Thursday, July 30, 2015

Lost entry from my Italian trip diary

Back against the wall, eyes staring across the street, staring at the #54 , as if I were trying to memorize the address or the pattern of the iron work above the green door.

No need. My old apartment was at Via dei Serragli, 54.

Really I’m waiting for someone to pass. A short young American girl, in pensiero, looking slightly troubled, walking quickly, all business, coming out of the door.

Or a man with long hair tied into a ponytail at the nape of his neck and with a long stride, making his way down the street.

But those people are gone. They’re now approaching middle age and living in Atlanta. Besides, one of them is the person with her back against the wall, trying to retrace her steps, to figure out how she got there or here (and which is which? Am I here or there?).

I look up the bedroom window, which now has a lovely lace curtain. The door is adorned with a fancier campanile, filled with the names of tenants I don't know. But it’s all more the same than different – thank God.

Friday, July 10, 2015

I Good Mommy, I Good? (Poesia per Leonardo)

A poem for Leo, in honor of his third birthday, and the way his words have thoroughly entered my head and changed the way I hear speech -- forever.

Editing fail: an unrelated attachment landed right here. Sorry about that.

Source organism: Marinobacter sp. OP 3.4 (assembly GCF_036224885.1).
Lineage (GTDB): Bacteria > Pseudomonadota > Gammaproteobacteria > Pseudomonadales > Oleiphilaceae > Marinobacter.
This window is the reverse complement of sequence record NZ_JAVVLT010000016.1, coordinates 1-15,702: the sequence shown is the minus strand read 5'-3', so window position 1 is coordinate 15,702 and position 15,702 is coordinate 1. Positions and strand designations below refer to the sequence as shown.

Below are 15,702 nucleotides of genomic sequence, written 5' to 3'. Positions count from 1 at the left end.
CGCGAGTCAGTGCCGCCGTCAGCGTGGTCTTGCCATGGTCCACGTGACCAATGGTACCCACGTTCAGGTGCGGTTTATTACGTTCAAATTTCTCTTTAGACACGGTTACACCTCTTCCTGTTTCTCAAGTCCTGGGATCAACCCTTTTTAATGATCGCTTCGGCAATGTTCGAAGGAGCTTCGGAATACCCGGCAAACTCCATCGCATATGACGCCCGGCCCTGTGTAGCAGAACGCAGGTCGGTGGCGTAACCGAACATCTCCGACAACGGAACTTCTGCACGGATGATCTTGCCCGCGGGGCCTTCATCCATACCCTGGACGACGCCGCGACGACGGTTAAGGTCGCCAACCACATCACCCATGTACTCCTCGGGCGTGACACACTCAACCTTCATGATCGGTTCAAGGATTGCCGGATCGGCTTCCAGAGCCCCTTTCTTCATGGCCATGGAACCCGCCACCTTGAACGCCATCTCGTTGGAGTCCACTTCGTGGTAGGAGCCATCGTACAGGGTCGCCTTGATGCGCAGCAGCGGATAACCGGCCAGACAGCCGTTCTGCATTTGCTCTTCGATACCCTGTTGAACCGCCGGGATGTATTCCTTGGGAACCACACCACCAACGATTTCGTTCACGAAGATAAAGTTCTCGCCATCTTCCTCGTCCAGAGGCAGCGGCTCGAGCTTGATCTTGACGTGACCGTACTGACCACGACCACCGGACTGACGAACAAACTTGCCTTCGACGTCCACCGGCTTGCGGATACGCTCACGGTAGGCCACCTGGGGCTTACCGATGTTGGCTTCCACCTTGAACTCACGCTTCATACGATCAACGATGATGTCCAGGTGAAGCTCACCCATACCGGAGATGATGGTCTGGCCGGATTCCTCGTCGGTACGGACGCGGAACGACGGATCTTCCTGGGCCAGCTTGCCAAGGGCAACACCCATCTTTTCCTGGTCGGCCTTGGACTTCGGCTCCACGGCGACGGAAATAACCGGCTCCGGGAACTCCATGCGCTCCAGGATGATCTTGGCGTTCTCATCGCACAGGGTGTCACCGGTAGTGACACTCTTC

“I good, Mommy? I good?”

Another little scrap of remembered conversation with you-know-who

“I good, Mommy? I good?”

The words follow me, from my house in Atlanta to the airport

To the airplane, to Bennington

To my notebook, and ultimately here,

To this poem

“I good, Mommy? I good?”

There’s a desperation in his voice

And I notice: his voice is a weapon, a weapon to break every bit of hardness in me,

Incisive and plaintive and capable of dispelling any notion of motherhood I might have invented

His voice, his plaintive, little words, his insistence on knowing if he’s a good boy or not
The abrupt change in tone, the turning of the head when I suggested, not so gently, that
He needed to be a good boy to gain this or that privilege

All of it, all of it, is conspiring to dismantle every intention of being tough with him.

I’m forced to say without any equivocation, “Yes, Leo. Leo’s a good boy.”

Oh how I want to equivocate, my own penchant for pettiness leaning ever so decisively toward quibbling

But the person asking the question isn’t the boy who climbs out of his crib during a nap or the boy who says no,I don't want to, or the boy who insists on walking where his mother fears he will fall

No, no the boy who asks is another

The boy who asks “I good, Mommy? I good?” is all of human kindness in one little body.

The boy who asks “I good, Mommy? I good?” is all of human yearning in one little body.

The boy who asks “I good, Mommy? I good?” is a far better person than I am or ever will be

The boy who asks “I good, Mommy? I good?” would have had his heart broken if I said anything other than yes.